By Dr. Piriye Kiyaramo.
From the first day Akwa Ibom State Governor-elect, Pastor Umo Bassey Eno of Peoples Democratic Party (PDP), introduced “Ibom Happy Hour”, a globally recognised domestic tourism marketing strategy for bars and restaurants, tongues have not stopped wagging in the Land of Promise.
“Happy hour” is the time to relieve stress, connect with friends, and unwind after a long day at work.
It is a marketing term for a time when a venue such as a restaurant or bar offers reduced prices on alcoholic drinks.
Discounted menu items like appetisers are often served during happy hour. This is a way for bars and restaurants to draw in more business before or after peak business hours.
Pastor Umo Bassey Eno, during a victory diner held at his campaign office in Uyo recently, had explained that: “Ibom Happy Hour”, is not for the lazy, but for the achievers and high flyers, having worked hard, create time to catch their fun after a busy day with friends.
“Happy hour” has been observed ever since, but it was restricted to the senior executives who find time to celebrate themselves. Akwa is right now polarised because of political differences and affiliations”, Pastor Umo Bassey Eno said.
However, some Akwa Ibomites, particularly the religious sects and moralists hold the view that the “happy hour” marketing initiative being introduced by the incoming administration under Pastor Umo Eno, tagged “Ibom Happy Hour” will encourage social vices and increase promiscuity, drunkenness and waywardness, thereby encouraging laziness and idleness among the youth.
But to the contrary, the Governor-elect, with deep interest in the tourism and hospitality sector, having grown his own hospitality business empire, “Royalty Hotels”, in Uyo, Eket, among other cities says, “Happy Hour”, is not for the lazy ones who have the habit of loitering around, expecting someone else to buy them drinks in the name of Happy hour”.
Scholars link the phrase, “happiness” to the renowned Ancient Greek philosopher and polymath, Aristotle, (384–322 BC), as one who first put the matter most forcefully, and expounded it at length in the Nicomachean Ethics, describing happiness as an “activity of the soul that expresses virtue.”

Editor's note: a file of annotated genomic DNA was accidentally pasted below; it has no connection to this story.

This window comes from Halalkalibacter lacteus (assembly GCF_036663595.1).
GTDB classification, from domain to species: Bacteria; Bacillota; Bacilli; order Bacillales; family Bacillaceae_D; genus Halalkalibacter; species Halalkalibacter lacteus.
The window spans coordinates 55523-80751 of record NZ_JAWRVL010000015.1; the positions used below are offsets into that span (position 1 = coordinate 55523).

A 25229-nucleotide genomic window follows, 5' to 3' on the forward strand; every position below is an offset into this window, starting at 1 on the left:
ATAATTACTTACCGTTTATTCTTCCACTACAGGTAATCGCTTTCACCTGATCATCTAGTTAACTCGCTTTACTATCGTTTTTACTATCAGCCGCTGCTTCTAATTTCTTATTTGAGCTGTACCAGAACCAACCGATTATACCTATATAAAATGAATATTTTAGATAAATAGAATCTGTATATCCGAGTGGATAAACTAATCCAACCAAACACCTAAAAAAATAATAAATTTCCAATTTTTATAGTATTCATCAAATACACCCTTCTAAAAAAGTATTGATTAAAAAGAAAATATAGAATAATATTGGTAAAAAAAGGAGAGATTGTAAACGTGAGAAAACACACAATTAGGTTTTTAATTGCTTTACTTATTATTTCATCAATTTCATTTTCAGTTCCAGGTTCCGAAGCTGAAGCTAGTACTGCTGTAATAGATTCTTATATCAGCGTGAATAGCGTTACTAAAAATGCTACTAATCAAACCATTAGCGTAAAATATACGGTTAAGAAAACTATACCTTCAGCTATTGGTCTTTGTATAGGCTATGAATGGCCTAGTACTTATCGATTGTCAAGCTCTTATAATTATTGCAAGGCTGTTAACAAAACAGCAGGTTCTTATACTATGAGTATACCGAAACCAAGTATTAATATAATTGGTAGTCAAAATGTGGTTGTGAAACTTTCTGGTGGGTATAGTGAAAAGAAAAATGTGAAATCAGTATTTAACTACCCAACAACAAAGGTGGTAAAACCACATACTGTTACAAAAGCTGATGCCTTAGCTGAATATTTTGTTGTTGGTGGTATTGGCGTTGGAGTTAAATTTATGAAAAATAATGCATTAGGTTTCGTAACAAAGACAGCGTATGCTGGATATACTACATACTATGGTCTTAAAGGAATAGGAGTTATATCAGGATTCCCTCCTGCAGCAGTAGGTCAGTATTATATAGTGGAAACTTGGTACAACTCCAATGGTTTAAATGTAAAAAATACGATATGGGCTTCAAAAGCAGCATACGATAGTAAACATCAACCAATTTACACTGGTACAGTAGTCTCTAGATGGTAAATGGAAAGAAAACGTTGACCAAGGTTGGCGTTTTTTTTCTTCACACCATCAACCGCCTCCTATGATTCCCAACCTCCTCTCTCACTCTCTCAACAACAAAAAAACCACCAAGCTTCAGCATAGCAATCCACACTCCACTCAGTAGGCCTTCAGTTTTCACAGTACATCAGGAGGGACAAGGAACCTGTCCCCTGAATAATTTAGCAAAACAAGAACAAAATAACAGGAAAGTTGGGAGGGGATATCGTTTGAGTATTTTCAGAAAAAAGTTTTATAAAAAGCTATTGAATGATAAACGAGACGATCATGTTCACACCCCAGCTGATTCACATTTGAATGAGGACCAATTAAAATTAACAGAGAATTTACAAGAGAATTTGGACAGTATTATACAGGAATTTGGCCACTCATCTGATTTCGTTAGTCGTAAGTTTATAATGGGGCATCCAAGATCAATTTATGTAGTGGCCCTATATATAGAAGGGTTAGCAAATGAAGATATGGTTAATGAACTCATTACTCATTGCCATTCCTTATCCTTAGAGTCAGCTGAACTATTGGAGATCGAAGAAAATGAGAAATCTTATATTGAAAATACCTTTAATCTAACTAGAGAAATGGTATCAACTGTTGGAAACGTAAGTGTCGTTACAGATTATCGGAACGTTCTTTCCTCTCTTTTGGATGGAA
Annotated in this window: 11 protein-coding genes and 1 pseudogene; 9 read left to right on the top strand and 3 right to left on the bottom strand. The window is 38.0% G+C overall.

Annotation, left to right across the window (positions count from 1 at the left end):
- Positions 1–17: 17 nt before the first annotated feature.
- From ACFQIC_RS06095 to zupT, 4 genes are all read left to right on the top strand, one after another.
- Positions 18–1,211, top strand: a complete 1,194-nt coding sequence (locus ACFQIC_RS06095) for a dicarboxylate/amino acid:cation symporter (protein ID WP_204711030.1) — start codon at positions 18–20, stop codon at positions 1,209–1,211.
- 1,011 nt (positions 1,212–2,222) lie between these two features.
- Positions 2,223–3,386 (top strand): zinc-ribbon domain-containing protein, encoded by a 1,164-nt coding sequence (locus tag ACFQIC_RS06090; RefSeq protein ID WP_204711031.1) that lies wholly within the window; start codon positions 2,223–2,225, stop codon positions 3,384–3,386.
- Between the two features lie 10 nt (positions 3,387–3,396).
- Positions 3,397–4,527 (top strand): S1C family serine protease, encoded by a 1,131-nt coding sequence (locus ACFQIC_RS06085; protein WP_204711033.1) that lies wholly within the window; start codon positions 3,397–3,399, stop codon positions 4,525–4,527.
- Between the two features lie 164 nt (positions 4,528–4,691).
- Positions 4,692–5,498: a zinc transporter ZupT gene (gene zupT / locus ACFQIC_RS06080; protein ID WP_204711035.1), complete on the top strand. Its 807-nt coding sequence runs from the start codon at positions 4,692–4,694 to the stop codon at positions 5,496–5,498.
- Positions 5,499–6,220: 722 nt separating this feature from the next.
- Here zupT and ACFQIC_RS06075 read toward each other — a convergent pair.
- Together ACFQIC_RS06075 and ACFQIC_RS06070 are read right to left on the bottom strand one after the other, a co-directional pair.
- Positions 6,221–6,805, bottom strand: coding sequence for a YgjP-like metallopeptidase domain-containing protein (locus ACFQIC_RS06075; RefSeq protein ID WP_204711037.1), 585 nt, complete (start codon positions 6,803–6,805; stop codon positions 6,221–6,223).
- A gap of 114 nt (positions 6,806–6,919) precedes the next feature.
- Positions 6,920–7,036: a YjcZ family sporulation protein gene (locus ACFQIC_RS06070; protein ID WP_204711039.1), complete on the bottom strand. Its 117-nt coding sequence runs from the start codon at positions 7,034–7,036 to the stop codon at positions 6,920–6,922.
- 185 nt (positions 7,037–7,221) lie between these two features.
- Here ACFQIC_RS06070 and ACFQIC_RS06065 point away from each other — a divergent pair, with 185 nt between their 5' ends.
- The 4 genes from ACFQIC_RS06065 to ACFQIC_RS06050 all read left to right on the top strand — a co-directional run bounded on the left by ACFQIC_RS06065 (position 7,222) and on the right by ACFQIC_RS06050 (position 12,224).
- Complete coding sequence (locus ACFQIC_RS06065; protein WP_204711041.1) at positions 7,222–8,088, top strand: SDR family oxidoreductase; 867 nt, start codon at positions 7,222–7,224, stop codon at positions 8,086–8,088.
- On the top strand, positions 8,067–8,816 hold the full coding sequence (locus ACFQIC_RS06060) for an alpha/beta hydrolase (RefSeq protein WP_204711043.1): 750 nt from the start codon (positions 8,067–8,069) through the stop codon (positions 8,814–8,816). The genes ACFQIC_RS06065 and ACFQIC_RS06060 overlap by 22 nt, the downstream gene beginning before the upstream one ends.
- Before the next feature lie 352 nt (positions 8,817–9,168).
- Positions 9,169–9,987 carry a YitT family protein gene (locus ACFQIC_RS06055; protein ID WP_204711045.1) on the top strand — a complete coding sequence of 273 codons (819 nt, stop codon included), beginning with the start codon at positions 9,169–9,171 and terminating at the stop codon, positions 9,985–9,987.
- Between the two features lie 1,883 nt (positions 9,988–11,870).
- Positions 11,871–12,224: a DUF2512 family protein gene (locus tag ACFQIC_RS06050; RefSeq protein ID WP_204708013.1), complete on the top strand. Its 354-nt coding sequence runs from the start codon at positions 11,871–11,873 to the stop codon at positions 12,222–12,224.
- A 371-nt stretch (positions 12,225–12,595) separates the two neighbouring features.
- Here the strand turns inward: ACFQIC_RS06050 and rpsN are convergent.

For Aristotle, all things in the universe have a purpose, a function, an end (telos). “To top it off, Authentic Happiness further allows for the “Full Life,” a life that satisfies all three criteria of happiness, (Hedonism, Desire and Objective List’s Sense theories)
Hedonism in all its variants holds that happiness is a matter of raw subjective feeling, maintaining that a happy life maximises feelings of pleasure and minimises pain.
According to Currie (1997), “tourism” means pleasure travel, and according to the United Nations World Tourism Organization (UNWTO (2007), pleasure represents the main purpose of tourism.
“Pleasure is defined as a feeling of happiness, satisfaction, or enjoyment. Therefore, the pursuit of such feelings through travel is referred to as “Pleasure Tourism”.
Researchers agree that authentic happiness synthesises all three traditions of the “Pleasant Life”, which is about happiness in the hedonist’s sense. The “Good Life”, is about happiness in the “Desire’s Sense”, and the “Meaningful Life”, is about happiness in “Objective List’s Sense” theory of pleasure.
While previous classifications do not distinguish between pleasure and non-pleasure tourism, the UNWTO (2007) classifies tourism into two broad categories: personal and business/professional purposes.
The former can be broken down into subcategories such as holidays, leisure, and recreation; visiting friends and relatives; education and training; health and medical care; religion and pilgrimages; shopping; and other pursuits.
The name, “Ikwa Ibom”, is said be derived from “Ibom”. Some locals say “Ikwa Ibom”, is a community in Nigeria that later became a political state in Nigeria. “Ibom” is an old word used by the Efik, Ibibio, Annang, Oron and Eket people of Nigeria, meaning the universe, the earth, or a community.
In the “Objective List’s Sense Theory”, pleasure holds that happiness consists of a human life that achieves certain things from a list of worthwhile pursuits, including, career accomplishments, friendship, freedom from disease and pain, material comforts, civic spirit, beauty, education, love, knowledge, and good conscience.